A new survey from tax and audit advisory firm KPMG showcases uncertainty among health plan, provider and pharmaceutical executives as to whether the existing business models are sustainable, despite the common belief that the broader healthcare economy is unsustainable in its current form.
The largest proportion of senior executives among providers, health plans and pharmaceuticals (40 percent, 53 percent and 43 percent, respectively) said their current system was “somewhat” sustainable over the next five years, while only 20 percent to 27 percent responded that their company’s current business model was “not very” or “not at all” sustainable over that period.
"The findings really underscore the key question of whether or not any organization can be both committed to non-volume-based care economics while at the same time working to sustain a volume-driven reimbursement status quo," said Ed Giniat, national sector leader, KPMG Healthcare & Pharmaceuticals, in a press release. "The institutional schizophrenia that emerges will be challenging to manage at best.”
Despite the fact that most executives feel their models are at least somewhat sustainable, 65 percent of providers and 41 percent of insurance executives expect major changes in business models over the next five years. Pharmaceutical executives, however, were out of step in their view of the coming changes as 63 percent reported they expect only moderate changes.
But the transition away from fee-for-service payment models may take some time to accomplish. While nearly half of provider and health insurance executives and one-third of pharma executives would like to see a more rapid transition to a value-based payment model, most anticipate the actual transition will occur more gradually, with less than one-in-four provider reimbursements expected to be fashioned on value-based models.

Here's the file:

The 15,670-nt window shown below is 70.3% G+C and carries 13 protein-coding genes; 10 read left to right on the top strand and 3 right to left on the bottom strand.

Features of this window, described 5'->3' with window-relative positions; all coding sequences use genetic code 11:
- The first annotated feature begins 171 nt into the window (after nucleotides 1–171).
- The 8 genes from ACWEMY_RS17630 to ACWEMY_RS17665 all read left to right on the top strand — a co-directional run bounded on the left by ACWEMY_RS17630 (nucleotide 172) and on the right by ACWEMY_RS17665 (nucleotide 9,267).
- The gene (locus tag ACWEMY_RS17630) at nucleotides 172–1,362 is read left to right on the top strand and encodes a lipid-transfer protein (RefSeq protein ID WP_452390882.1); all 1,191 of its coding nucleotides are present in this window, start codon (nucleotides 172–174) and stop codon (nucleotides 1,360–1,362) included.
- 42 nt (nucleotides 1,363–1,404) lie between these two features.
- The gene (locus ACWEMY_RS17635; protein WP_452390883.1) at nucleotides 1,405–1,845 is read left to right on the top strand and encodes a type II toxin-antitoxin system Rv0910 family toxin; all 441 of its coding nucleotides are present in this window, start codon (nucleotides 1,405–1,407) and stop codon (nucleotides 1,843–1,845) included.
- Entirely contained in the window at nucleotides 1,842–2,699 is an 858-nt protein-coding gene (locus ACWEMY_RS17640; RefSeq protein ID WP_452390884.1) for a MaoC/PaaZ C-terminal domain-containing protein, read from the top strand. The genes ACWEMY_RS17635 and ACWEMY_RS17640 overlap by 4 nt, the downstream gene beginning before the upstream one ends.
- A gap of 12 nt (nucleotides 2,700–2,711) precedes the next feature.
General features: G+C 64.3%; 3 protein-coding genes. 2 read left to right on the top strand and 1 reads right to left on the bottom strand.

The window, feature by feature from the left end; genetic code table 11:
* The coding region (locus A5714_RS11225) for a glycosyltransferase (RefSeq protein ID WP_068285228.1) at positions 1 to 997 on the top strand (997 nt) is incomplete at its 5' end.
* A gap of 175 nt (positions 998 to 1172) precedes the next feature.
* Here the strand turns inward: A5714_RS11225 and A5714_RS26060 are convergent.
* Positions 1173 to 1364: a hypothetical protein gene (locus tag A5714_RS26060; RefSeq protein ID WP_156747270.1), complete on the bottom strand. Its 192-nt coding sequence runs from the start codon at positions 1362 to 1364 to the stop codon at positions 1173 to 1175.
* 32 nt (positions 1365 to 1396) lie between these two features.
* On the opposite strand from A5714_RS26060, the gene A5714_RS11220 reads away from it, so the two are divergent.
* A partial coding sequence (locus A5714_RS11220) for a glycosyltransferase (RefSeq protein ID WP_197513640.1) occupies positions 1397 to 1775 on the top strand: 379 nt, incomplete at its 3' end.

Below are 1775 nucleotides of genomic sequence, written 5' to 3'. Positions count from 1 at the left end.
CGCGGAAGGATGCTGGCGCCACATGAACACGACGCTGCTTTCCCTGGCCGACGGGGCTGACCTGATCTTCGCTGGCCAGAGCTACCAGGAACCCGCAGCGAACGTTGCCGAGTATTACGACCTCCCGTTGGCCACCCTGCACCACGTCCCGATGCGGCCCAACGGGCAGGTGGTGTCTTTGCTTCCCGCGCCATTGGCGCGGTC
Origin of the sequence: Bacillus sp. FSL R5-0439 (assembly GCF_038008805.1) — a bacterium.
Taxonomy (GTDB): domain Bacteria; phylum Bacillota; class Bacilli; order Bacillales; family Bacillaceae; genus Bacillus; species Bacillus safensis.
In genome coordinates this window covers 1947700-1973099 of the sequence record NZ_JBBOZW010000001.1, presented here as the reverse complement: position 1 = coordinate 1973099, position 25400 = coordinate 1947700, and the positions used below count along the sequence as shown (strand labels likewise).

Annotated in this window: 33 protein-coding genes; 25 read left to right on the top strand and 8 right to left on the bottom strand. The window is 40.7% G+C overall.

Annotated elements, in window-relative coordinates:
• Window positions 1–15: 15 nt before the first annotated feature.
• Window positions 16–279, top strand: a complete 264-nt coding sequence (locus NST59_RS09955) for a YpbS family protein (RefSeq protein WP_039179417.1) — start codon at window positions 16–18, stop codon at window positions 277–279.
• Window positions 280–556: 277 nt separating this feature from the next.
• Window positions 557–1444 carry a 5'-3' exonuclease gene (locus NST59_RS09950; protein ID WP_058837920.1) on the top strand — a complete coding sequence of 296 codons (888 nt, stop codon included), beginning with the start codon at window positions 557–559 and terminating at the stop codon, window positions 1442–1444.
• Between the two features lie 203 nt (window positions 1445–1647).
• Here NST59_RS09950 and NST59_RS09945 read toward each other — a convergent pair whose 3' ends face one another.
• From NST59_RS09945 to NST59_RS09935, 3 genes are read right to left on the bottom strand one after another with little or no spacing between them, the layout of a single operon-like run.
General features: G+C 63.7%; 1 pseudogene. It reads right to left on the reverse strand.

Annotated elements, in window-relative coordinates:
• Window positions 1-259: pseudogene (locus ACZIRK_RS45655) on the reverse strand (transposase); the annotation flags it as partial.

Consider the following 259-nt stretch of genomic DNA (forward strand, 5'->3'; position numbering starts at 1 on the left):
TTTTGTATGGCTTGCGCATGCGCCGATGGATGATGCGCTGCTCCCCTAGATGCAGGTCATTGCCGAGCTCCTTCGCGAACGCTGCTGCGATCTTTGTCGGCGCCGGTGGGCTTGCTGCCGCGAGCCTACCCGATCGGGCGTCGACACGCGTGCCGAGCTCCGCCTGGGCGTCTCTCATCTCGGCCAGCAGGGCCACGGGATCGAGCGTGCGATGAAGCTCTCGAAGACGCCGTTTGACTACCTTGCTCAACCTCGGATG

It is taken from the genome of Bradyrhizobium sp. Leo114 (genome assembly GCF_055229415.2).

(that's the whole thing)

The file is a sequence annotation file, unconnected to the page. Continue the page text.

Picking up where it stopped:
"Organizations are clearly considering the effectiveness of their fee-for-service business models but migration to more value-based models will take some time, and will include a mix of old and new delivery and payment systems," added Giniat.
The only way for change to occur more rapidly is for all stakeholders to aggressively adopt and lead the change, Giniat concluded, but that may be a difficult switch considering that many organizations are still operating in ways that would tend to sustain the existing models.
The KPMG survey was conducted between January and June 2012 and reflects responses from 104 healthcare system executives, 51 health plan executives and 54 pharmaceutical executives at leading organizations in the United States.